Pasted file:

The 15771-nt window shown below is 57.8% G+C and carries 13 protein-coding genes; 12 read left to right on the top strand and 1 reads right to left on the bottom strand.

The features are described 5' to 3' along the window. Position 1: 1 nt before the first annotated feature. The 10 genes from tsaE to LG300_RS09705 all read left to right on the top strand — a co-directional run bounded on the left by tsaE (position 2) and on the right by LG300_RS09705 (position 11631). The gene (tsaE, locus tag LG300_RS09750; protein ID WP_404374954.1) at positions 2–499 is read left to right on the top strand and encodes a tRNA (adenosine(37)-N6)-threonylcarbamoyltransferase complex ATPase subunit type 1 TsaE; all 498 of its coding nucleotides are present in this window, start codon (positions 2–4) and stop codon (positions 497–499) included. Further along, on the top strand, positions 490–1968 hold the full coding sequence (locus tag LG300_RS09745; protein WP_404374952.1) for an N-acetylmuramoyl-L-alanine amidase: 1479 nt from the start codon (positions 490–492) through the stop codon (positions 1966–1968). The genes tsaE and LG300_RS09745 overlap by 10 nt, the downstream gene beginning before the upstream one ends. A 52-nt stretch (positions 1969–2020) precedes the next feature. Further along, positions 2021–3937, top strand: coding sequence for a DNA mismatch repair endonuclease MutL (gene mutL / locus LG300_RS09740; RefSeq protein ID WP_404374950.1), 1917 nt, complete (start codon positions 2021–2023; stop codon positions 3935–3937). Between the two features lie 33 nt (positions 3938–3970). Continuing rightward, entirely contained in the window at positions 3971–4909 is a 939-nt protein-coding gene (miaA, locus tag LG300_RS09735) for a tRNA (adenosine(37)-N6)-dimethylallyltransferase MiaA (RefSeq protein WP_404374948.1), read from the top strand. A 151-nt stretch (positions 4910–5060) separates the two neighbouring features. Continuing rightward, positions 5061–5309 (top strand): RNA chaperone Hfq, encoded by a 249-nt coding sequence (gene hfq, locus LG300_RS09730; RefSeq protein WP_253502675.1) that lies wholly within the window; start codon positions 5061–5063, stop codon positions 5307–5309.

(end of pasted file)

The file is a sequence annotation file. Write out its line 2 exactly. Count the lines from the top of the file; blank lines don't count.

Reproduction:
The features are described 5' to 3' along the window. Position 1: 1 nt before the first annotated feature. The 10 genes from tsaE to LG300_RS09705 all read left to right on the top strand — a co-directional run bounded on the left by tsaE (position 2) and on the right by LG300_RS09705 (position 11631). The gene (tsaE, locus tag LG300_RS09750; protein ID WP_404374954.1) at positions 2–499 is read left to right on the top strand and encodes a tRNA (adenosine(37)-N6)-threonylcarbamoyltransferase complex ATPase subunit type 1 TsaE; all 498 of its coding nucleotides are present in this window, start codon (positions 2–4) and stop codon (positions 497–499) included. Further along, on the top strand, positions 490–1968 hold the full coding sequence (locus tag LG300_RS09745; protein WP_404374952.1) for an N-acetylmuramoyl-L-alanine amidase: 1479 nt from the start codon (positions 490–492) through the stop codon (positions 1966–1968). The genes tsaE and LG300_RS09745 overlap by 10 nt, the downstream gene beginning before the upstream one ends. A 52-nt stretch (positions 1969–2020) precedes the next feature. Further along, positions 2021–3937, top strand: coding sequence for a DNA mismatch repair endonuclease MutL (gene mutL / locus LG300_RS09740; RefSeq protein ID WP_404374950.1), 1917 nt, complete (start codon positions 2021–2023; stop codon positions 3935–3937). Between the two features lie 33 nt (positions 3938–3970). Continuing rightward, entirely contained in the window at positions 3971–4909 is a 939-nt protein-coding gene (miaA, locus tag LG300_RS09735) for a tRNA (adenosine(37)-N6)-dimethylallyltransferase MiaA (RefSeq protein WP_404374948.1), read from the top strand. A 151-nt stretch (positions 4910–5060) separates the two neighbouring features. Continuing rightward, positions 5061–5309 (top strand): RNA chaperone Hfq, encoded by a 249-nt coding sequence (gene hfq, locus LG300_RS09730; RefSeq protein WP_253502675.1) that lies wholly within the window; start codon positions 5061–5063, stop codon positions 5307–5309.